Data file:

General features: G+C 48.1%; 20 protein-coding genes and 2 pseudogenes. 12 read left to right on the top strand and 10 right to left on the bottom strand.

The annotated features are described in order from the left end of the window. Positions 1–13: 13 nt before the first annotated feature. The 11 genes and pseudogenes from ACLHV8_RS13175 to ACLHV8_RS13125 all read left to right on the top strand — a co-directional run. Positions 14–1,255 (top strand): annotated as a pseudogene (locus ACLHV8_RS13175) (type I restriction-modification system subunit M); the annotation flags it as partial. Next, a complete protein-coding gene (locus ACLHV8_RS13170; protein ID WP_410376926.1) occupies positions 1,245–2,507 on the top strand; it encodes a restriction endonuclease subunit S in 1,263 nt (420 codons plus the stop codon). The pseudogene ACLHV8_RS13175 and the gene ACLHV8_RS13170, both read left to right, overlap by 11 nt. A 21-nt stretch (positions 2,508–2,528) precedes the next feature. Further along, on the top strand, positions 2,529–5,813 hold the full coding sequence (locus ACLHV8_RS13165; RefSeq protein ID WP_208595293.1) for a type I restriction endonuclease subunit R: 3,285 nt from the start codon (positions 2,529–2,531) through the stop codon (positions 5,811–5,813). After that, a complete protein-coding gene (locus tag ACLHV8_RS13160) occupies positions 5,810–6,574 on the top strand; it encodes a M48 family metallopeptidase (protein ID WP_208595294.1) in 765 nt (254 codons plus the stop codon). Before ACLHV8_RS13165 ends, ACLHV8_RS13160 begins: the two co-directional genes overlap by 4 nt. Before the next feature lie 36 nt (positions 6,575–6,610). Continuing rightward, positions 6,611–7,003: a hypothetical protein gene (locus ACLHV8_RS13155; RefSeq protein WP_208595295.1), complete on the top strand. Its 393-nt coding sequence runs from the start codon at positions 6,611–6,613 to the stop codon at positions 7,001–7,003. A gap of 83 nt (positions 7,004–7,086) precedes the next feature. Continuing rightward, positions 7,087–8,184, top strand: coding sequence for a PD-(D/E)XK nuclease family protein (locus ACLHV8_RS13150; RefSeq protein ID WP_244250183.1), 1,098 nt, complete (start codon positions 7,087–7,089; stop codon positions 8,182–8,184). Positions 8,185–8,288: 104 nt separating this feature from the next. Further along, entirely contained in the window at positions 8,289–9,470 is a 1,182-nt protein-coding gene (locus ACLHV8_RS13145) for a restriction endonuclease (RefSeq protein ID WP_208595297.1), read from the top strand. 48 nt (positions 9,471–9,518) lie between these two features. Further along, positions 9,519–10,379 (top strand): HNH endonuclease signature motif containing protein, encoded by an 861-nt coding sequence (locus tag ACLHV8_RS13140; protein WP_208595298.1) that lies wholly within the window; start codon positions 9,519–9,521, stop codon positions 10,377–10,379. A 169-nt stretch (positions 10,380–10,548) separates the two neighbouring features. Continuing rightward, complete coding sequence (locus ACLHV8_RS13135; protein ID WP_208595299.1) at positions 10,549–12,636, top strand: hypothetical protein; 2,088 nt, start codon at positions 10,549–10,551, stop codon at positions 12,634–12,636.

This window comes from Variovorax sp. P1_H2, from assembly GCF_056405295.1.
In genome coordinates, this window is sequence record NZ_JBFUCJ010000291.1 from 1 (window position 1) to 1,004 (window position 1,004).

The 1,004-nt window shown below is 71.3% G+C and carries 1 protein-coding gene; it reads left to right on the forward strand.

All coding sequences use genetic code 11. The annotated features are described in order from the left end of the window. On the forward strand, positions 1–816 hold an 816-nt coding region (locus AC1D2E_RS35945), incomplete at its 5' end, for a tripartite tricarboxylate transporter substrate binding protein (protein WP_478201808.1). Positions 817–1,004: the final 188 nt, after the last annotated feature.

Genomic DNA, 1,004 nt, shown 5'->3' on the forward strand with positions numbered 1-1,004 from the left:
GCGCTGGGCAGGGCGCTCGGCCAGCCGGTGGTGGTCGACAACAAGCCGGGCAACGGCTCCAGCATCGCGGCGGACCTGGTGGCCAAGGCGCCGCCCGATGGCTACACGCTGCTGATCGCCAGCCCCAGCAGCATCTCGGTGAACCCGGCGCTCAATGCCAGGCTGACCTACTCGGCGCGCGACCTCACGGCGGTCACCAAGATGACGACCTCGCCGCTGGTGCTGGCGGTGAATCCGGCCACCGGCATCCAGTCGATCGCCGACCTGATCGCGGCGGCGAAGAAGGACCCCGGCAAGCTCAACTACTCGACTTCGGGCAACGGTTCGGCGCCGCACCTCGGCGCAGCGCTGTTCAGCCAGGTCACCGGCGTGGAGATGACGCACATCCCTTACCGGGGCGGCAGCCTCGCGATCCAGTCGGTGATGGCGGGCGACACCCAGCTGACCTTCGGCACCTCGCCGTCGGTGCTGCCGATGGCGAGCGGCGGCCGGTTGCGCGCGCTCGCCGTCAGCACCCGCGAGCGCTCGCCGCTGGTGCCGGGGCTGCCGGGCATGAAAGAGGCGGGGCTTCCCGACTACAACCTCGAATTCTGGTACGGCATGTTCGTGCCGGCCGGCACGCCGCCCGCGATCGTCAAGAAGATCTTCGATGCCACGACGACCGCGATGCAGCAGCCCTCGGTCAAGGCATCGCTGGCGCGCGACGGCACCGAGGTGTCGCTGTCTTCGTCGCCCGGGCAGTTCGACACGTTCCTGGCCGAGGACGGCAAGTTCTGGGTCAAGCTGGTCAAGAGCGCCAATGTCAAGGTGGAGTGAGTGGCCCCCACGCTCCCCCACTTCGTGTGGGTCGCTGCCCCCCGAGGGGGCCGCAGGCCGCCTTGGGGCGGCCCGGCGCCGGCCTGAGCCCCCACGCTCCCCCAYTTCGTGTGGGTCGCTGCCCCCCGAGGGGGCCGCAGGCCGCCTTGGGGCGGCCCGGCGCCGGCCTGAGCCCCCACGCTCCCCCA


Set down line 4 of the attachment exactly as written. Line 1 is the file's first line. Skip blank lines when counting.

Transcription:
In genome coordinates, this window is sequence record NZ_JBFUCJ010000291.1 from 1 (window position 1) to 1,004 (window position 1,004).